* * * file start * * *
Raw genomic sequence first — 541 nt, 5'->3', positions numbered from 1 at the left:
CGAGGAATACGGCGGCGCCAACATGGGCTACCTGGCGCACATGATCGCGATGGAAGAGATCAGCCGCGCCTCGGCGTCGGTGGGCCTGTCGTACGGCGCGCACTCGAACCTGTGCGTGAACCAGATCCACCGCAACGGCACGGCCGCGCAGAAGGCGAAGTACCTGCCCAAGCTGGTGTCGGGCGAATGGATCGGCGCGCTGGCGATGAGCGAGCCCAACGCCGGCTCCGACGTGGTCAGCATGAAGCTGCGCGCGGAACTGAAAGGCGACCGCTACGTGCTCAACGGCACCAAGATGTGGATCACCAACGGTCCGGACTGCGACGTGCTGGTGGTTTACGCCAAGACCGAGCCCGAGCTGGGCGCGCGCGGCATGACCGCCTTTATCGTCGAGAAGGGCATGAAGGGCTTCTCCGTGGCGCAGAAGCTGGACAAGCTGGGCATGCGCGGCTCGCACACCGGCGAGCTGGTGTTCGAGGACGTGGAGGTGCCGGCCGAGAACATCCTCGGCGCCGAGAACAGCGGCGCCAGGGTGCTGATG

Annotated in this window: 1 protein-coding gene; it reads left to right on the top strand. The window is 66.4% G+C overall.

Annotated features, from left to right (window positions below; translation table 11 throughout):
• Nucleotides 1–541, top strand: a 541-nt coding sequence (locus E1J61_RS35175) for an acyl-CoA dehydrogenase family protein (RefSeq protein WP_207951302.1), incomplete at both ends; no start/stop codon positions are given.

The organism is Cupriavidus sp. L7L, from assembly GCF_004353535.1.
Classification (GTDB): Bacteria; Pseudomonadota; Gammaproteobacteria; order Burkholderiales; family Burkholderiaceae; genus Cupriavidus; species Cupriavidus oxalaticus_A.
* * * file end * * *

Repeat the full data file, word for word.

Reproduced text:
Raw genomic sequence first — 541 nt, 5'->3', positions numbered from 1 at the left:
CGAGGAATACGGCGGCGCCAACATGGGCTACCTGGCGCACATGATCGCGATGGAAGAGATCAGCCGCGCCTCGGCGTCGGTGGGCCTGTCGTACGGCGCGCACTCGAACCTGTGCGTGAACCAGATCCACCGCAACGGCACGGCCGCGCAGAAGGCGAAGTACCTGCCCAAGCTGGTGTCGGGCGAATGGATCGGCGCGCTGGCGATGAGCGAGCCCAACGCCGGCTCCGACGTGGTCAGCATGAAGCTGCGCGCGGAACTGAAAGGCGACCGCTACGTGCTCAACGGCACCAAGATGTGGATCACCAACGGTCCGGACTGCGACGTGCTGGTGGTTTACGCCAAGACCGAGCCCGAGCTGGGCGCGCGCGGCATGACCGCCTTTATCGTCGAGAAGGGCATGAAGGGCTTCTCCGTGGCGCAGAAGCTGGACAAGCTGGGCATGCGCGGCTCGCACACCGGCGAGCTGGTGTTCGAGGACGTGGAGGTGCCGGCCGAGAACATCCTCGGCGCCGAGAACAGCGGCGCCAGGGTGCTGATG

Annotated in this window: 1 protein-coding gene; it reads left to right on the top strand. The window is 66.4% G+C overall.

Annotated features, from left to right (window positions below; translation table 11 throughout):
• Nucleotides 1–541, top strand: a 541-nt coding sequence (locus E1J61_RS35175) for an acyl-CoA dehydrogenase family protein (RefSeq protein WP_207951302.1), incomplete at both ends; no start/stop codon positions are given.

The organism is Cupriavidus sp. L7L, from assembly GCF_004353535.1.
Classification (GTDB): Bacteria; Pseudomonadota; Gammaproteobacteria; order Burkholderiales; family Burkholderiaceae; genus Cupriavidus; species Cupriavidus oxalaticus_A.